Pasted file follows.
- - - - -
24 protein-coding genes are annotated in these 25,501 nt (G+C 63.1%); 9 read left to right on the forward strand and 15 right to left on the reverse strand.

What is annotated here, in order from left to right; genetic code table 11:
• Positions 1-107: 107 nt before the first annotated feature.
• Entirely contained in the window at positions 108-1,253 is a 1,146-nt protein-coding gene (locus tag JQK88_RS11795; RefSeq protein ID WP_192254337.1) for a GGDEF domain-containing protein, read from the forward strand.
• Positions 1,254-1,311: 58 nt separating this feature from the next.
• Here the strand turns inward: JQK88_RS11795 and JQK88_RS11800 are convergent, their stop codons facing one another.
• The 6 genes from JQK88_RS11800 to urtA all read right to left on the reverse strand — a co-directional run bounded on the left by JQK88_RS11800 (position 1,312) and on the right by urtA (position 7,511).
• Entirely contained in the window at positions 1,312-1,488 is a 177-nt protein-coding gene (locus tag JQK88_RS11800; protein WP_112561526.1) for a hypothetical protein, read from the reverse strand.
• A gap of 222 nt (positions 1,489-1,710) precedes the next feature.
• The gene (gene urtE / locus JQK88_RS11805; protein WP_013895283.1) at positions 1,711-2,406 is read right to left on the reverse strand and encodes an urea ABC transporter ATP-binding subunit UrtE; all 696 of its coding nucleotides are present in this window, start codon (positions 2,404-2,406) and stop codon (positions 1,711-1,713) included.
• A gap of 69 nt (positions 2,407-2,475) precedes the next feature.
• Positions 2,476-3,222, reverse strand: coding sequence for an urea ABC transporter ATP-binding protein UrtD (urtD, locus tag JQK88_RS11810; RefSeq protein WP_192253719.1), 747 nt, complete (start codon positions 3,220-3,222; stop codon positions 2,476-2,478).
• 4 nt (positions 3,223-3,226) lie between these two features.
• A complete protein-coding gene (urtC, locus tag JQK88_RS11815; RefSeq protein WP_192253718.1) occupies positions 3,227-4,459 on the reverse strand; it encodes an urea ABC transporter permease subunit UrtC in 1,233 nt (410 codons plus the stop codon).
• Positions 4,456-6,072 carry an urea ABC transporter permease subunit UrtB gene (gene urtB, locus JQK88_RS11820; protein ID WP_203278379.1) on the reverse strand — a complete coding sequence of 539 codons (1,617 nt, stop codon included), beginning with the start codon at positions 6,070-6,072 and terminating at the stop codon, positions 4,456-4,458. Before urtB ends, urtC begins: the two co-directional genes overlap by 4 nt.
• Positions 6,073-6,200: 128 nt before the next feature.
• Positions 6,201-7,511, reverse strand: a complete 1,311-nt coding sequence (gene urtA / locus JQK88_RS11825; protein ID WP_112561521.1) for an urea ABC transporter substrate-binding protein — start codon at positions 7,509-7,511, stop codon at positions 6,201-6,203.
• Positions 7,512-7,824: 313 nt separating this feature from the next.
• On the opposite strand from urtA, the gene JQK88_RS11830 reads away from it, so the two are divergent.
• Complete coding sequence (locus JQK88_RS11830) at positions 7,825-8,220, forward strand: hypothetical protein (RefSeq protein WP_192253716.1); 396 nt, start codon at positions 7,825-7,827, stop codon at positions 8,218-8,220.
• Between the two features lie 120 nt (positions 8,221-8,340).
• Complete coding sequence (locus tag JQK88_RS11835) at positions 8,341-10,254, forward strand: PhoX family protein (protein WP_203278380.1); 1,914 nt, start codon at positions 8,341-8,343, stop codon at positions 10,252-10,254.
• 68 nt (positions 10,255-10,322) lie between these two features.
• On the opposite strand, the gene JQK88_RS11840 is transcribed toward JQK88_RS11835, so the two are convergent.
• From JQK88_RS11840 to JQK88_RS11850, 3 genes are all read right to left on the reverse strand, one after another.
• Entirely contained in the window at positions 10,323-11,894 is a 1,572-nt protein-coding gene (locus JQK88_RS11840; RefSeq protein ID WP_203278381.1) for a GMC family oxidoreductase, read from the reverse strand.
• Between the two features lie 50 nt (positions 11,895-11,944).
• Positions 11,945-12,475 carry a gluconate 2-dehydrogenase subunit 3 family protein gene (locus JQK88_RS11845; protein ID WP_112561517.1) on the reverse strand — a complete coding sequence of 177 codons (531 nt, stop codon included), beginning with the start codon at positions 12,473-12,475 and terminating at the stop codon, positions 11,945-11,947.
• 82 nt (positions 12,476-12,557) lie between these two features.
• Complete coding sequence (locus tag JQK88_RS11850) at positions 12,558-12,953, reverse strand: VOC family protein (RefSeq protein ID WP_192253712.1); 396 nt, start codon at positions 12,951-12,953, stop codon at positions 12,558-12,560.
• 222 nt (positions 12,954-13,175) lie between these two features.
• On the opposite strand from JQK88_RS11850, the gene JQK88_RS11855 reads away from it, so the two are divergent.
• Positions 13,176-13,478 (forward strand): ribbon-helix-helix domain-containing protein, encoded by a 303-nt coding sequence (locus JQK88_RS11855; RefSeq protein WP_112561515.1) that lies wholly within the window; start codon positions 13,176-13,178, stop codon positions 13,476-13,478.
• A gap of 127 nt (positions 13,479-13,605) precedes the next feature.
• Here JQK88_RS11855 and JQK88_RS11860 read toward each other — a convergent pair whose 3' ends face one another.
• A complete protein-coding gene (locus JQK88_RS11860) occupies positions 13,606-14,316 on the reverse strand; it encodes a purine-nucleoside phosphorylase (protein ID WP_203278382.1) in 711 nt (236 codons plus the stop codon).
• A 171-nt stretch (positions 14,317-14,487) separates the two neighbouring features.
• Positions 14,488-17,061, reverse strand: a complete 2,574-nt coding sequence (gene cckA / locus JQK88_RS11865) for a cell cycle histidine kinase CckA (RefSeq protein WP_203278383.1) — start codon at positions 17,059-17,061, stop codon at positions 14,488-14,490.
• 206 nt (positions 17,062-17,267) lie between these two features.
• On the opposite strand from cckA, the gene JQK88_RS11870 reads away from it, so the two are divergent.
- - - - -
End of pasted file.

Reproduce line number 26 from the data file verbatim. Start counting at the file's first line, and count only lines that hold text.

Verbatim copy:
• Entirely contained in the window at positions 10,323-11,894 is a 1,572-nt protein-coding gene (locus JQK88_RS11840; RefSeq protein ID WP_203278381.1) for a GMC family oxidoreductase, read from the reverse strand.